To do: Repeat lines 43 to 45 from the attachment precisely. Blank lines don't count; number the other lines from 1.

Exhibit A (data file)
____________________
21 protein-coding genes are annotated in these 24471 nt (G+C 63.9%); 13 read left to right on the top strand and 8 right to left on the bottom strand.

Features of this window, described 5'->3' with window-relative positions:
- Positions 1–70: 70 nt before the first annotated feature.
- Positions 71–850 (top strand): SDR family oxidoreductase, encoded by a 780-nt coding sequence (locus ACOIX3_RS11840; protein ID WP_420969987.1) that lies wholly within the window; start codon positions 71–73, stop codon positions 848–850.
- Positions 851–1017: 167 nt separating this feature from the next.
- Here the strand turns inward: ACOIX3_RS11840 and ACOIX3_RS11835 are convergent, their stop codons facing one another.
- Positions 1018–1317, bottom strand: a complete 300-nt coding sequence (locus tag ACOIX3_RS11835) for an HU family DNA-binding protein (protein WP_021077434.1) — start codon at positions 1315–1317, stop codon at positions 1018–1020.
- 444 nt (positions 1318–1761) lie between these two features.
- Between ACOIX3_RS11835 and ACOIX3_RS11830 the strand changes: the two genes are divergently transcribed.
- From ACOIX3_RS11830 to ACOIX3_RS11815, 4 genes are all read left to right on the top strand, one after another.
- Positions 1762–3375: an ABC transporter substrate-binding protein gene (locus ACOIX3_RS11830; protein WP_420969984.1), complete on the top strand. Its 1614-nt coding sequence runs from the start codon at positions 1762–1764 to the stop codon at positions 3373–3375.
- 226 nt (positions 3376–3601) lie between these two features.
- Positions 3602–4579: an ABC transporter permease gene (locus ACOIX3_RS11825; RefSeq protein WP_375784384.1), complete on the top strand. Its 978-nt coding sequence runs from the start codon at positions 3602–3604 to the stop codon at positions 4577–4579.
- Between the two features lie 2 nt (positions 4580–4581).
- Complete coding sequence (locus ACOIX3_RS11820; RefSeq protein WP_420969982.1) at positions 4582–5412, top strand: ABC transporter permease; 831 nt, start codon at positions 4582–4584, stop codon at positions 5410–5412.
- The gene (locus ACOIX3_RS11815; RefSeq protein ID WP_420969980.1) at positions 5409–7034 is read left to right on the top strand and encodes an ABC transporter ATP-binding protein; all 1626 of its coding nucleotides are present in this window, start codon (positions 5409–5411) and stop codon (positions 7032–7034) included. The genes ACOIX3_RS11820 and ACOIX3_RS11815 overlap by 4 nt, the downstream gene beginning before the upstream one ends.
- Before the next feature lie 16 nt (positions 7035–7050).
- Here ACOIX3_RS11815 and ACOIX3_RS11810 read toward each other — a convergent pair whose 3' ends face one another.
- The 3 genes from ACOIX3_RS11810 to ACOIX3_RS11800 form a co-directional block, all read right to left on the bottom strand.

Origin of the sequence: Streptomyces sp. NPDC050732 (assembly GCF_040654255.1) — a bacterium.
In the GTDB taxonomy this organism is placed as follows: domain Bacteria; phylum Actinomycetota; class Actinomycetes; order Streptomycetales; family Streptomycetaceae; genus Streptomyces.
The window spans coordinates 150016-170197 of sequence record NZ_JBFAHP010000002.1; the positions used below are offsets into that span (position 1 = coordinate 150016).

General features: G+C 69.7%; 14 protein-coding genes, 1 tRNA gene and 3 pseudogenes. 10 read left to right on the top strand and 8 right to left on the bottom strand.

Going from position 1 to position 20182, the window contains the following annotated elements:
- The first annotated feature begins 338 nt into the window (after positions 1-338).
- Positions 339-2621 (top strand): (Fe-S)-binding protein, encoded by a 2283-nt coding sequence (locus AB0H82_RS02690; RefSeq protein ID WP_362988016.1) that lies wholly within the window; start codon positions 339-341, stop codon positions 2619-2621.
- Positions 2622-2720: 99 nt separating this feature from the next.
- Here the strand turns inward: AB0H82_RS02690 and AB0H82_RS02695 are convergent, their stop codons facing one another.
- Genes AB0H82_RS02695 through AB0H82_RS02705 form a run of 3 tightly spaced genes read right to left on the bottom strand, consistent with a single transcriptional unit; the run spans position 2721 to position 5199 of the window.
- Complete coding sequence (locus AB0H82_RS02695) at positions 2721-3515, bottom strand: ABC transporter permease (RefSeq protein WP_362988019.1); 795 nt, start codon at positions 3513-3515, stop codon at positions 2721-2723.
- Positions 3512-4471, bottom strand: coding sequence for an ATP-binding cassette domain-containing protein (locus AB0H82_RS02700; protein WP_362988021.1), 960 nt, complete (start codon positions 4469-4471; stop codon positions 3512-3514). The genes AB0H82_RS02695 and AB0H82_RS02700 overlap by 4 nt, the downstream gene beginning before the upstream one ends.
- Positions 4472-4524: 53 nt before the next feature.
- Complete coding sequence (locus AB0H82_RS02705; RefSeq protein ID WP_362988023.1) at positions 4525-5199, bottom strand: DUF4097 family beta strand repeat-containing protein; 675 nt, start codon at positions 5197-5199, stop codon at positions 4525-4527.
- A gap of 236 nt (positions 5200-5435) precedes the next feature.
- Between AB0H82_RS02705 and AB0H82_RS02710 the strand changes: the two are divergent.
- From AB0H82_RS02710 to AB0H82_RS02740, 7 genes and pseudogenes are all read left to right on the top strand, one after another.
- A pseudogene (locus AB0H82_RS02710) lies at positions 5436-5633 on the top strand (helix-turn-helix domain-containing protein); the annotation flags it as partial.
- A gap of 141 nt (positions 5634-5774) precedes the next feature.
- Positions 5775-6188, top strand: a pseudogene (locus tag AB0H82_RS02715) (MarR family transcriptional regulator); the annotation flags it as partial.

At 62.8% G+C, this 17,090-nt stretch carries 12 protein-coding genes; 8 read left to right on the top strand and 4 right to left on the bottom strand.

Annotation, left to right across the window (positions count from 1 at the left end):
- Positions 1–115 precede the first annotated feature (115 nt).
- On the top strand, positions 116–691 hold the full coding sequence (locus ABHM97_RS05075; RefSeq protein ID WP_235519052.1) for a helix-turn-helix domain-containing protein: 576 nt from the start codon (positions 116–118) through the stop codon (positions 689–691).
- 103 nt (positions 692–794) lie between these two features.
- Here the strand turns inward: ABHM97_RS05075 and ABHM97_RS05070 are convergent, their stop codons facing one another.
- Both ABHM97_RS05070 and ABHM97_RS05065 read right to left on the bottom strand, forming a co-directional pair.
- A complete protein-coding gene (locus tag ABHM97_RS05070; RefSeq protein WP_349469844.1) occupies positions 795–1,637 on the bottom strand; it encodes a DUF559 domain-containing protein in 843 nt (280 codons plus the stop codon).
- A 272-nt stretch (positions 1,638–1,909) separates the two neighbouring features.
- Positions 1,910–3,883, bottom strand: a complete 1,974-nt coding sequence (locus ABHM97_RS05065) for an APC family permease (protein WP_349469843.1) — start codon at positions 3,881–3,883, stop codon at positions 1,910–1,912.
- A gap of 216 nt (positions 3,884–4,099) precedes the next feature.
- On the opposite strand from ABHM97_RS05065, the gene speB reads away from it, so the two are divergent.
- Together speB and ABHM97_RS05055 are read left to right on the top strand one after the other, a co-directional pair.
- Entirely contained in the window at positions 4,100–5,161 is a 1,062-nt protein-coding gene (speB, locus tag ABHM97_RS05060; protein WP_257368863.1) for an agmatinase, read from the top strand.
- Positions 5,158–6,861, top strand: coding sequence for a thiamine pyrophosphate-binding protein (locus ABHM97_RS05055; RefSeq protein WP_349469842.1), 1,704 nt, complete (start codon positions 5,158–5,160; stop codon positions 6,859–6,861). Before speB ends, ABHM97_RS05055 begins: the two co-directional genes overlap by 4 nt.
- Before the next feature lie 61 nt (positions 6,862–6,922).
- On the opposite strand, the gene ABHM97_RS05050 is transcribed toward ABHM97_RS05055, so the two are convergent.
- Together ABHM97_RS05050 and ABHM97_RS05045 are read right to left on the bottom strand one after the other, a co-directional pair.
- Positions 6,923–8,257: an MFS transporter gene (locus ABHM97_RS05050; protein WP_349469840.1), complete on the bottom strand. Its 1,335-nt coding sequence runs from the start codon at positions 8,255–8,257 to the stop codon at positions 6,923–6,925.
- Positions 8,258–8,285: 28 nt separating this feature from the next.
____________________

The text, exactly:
- On the top strand, positions 116–691 hold the full coding sequence (locus ABHM97_RS05075; RefSeq protein ID WP_235519052.1) for a helix-turn-helix domain-containing protein: 576 nt from the start codon (positions 116–118) through the stop codon (positions 689–691).
- 103 nt (positions 692–794) lie between these two features.
- Here the strand turns inward: ABHM97_RS05075 and ABHM97_RS05070 are convergent, their stop codons facing one another.